Five cool videos from the 2016 Isle of Man TT

Honda rider John McGuiness seen on race pace during an evening practice at The Isle of Man TT Races on June 1, 2016, in Douglas, Isle of Man.

Linden Adams Photography/Getty Images

The Isle of Man TT is an annual motorcycle and sidecar event that takes place at the 37.73-mile Snaefell Mountain Course on the Isle of Man each May.

The first week is typically reserved for practice, whereas the races take place on the second week.

This year’s week of practice is in the books, and unfortunately saw the death of two competitors following two separate crashes on Saturday.

The question always lingers: Why do the riders do this? And the answer is simple: Because there is nothing else like it in the world.

Proof is never more than a video away, and so we’ve gathered five of the best from the opening week of practice, most of which are from the Official Isle of Man TT YouTube account.

Video 1: The start

GyroCam is 10 times better on a motorcycle. Look no further than this awesome video from Horst Saiger as he blasts down Bray Hill at the start of the lap for proof.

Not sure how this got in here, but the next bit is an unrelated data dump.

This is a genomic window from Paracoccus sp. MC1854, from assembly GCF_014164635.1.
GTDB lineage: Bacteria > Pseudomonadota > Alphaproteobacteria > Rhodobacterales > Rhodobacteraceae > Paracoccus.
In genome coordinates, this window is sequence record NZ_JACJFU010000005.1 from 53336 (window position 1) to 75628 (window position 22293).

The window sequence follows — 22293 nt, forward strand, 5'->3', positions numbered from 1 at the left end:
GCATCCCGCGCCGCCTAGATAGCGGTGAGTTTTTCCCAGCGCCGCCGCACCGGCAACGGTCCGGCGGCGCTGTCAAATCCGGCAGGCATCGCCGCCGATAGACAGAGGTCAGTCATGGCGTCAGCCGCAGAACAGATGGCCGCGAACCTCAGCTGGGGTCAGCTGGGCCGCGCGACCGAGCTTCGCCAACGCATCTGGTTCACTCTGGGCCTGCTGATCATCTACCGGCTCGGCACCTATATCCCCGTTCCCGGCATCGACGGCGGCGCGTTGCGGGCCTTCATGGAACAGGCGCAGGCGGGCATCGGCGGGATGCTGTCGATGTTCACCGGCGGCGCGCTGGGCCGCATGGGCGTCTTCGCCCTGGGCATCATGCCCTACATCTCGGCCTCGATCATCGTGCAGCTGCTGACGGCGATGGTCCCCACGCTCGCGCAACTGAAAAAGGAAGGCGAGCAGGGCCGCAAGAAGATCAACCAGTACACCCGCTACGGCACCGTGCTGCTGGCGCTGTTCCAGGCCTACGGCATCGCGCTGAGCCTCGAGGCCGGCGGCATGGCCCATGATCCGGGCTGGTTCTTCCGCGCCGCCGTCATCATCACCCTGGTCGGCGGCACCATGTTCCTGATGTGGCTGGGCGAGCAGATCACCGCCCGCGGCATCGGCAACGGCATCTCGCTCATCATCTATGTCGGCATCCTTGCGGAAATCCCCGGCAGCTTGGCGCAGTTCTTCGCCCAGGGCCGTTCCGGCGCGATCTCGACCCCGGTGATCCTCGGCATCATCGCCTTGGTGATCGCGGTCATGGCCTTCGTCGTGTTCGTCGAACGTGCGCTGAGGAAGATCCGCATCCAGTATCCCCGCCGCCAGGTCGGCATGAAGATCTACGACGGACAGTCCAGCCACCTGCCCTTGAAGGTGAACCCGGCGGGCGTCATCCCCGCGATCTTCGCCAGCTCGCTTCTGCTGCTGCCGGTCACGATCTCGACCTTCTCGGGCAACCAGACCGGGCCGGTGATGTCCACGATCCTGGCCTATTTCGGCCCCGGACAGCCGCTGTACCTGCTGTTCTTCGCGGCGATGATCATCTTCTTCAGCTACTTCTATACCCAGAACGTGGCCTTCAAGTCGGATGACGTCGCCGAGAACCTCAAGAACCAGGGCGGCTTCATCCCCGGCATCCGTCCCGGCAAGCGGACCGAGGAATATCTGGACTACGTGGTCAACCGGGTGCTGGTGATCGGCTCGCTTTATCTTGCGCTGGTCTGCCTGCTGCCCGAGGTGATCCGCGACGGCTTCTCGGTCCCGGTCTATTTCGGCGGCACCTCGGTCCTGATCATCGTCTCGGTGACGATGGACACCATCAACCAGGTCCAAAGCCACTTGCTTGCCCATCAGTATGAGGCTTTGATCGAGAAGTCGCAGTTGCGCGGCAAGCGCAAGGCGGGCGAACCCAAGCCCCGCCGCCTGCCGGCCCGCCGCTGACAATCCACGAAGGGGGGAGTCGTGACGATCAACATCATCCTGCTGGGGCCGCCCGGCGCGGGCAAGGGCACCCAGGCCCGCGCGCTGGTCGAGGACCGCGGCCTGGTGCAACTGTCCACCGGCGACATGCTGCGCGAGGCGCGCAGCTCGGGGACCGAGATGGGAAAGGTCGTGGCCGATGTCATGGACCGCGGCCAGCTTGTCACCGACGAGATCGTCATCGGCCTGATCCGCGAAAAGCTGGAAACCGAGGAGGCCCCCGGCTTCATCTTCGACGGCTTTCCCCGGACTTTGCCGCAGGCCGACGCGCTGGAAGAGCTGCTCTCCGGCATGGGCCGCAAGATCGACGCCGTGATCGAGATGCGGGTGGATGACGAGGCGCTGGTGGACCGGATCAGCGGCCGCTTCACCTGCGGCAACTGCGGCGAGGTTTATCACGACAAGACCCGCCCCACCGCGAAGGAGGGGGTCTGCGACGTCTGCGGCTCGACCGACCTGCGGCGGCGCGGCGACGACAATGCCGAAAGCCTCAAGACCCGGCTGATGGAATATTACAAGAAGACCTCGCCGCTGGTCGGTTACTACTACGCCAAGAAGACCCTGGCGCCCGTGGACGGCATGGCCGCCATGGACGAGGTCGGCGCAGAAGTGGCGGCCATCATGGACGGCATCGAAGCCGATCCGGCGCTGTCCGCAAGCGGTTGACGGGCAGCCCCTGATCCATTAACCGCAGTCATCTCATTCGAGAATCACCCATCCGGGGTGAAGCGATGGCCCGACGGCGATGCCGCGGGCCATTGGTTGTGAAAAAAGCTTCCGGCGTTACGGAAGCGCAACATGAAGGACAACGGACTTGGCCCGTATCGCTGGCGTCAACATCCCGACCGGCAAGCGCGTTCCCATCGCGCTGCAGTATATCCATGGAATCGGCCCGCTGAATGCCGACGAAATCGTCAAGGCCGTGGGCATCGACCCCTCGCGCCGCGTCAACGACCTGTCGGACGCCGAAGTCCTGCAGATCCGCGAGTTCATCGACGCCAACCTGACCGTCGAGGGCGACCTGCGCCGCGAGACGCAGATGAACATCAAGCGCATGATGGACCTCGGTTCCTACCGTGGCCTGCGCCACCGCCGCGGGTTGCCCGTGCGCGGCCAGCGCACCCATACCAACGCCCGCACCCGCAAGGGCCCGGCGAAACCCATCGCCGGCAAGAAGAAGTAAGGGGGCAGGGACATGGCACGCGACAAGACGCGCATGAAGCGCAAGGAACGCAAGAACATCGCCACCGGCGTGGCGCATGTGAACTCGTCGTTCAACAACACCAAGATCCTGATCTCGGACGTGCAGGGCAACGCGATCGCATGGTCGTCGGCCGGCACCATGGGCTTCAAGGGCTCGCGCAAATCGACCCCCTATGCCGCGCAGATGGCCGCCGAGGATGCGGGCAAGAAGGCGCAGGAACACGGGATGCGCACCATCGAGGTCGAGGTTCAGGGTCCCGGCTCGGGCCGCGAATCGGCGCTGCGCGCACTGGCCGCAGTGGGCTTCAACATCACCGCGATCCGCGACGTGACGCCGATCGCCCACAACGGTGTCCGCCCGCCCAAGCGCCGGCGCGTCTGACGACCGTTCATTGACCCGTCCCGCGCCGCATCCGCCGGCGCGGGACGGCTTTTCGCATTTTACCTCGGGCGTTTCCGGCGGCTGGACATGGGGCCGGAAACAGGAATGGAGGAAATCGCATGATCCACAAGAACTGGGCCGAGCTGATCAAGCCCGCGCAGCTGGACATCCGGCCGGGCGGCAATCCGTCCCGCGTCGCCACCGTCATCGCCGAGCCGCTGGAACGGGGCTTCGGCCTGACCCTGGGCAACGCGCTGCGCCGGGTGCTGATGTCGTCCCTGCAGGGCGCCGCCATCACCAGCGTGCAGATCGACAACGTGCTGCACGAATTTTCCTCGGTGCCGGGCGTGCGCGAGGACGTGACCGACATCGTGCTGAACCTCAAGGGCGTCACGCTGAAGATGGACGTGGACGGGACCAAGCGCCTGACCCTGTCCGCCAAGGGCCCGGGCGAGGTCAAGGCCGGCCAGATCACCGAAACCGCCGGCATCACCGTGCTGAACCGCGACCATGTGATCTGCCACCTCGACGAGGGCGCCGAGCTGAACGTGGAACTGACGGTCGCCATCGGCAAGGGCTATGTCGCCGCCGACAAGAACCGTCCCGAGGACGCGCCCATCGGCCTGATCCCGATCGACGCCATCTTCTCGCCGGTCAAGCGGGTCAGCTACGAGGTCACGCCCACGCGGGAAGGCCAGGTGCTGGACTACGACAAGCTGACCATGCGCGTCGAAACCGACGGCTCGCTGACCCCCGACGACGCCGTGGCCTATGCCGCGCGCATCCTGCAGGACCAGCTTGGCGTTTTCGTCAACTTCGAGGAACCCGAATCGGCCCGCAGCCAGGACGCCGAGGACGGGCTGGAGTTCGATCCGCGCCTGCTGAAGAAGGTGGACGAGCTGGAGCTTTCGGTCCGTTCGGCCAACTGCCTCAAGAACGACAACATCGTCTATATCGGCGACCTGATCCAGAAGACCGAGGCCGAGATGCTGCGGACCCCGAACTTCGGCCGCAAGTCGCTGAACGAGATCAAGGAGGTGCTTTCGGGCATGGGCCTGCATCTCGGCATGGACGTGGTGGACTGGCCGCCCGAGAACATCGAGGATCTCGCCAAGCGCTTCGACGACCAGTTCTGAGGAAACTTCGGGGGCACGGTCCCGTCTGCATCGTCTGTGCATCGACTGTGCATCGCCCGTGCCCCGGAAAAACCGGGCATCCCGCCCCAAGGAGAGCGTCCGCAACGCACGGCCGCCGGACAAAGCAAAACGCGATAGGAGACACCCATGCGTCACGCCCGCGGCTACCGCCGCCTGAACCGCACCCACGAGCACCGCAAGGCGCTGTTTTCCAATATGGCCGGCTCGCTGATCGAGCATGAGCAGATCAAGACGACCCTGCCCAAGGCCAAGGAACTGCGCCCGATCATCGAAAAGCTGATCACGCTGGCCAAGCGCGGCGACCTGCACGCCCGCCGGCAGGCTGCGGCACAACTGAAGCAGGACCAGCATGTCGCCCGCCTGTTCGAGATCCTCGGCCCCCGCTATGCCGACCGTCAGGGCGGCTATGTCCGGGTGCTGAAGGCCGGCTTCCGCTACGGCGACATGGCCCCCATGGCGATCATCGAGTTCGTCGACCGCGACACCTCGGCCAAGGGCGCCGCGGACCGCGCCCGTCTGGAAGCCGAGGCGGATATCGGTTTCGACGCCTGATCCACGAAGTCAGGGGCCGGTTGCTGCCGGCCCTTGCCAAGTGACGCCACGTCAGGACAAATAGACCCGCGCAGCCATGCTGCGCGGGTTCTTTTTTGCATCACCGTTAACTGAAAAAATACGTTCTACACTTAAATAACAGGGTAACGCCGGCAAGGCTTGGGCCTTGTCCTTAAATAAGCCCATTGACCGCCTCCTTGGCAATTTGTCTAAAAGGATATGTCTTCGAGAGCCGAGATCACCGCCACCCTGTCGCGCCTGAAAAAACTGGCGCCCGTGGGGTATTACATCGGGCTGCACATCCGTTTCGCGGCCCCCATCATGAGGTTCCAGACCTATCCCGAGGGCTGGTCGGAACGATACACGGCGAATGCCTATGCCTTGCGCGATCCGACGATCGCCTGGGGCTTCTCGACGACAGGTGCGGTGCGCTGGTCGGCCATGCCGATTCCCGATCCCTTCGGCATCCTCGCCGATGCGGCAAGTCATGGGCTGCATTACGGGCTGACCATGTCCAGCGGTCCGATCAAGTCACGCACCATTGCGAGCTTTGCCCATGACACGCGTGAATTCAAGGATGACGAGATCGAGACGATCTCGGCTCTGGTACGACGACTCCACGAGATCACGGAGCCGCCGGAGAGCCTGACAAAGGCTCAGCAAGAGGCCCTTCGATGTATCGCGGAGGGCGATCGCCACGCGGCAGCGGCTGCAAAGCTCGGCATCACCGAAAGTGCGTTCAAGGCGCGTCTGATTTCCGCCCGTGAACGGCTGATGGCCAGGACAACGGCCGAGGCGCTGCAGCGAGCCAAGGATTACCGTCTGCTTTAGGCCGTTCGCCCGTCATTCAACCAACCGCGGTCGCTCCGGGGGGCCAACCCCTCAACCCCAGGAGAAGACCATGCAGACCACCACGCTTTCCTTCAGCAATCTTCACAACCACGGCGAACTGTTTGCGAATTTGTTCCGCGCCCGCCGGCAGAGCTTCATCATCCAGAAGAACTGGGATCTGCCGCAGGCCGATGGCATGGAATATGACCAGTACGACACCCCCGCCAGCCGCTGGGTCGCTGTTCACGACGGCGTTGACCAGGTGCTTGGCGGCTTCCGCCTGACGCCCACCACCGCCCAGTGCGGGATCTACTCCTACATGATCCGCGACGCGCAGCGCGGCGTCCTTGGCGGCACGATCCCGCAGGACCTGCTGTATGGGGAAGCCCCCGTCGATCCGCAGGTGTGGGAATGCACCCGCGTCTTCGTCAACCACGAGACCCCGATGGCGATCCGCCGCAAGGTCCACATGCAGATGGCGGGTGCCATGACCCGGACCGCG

Video 2: Onboard with Michael Dunlop

A bit more of a rural ride this time, but Michael Dunlop isn’t able to enjoy the scenery as he battles his way through traffic during Superbike practice. Dunlop set the first sub-17-minute lap during the Superbike race on Saturday.

Video 3: View from the hedges

A lot of professional photographers at the Isle of Man like to hide in the hedges and see how close they can get to the riders. Here’s a small taste of what that must be like.

Video 4: Full onboard 360-degree lap

360-degree videos are fantastic, and now they’ve finally uploaded one of the full 37.73-mile course. Unfortunately, the placing of the camera isn’t ideal on the motorcycles (it’s behind the rider’s back), but how about this on the sidecar!

Video 5: This is more like it

Thanks Due moto una missione for this one – and for shooting it from the rider’s perspective. Ride onboard his BMW as he takes to the mountain portion of the course during the time when the track is open to the public between sessions.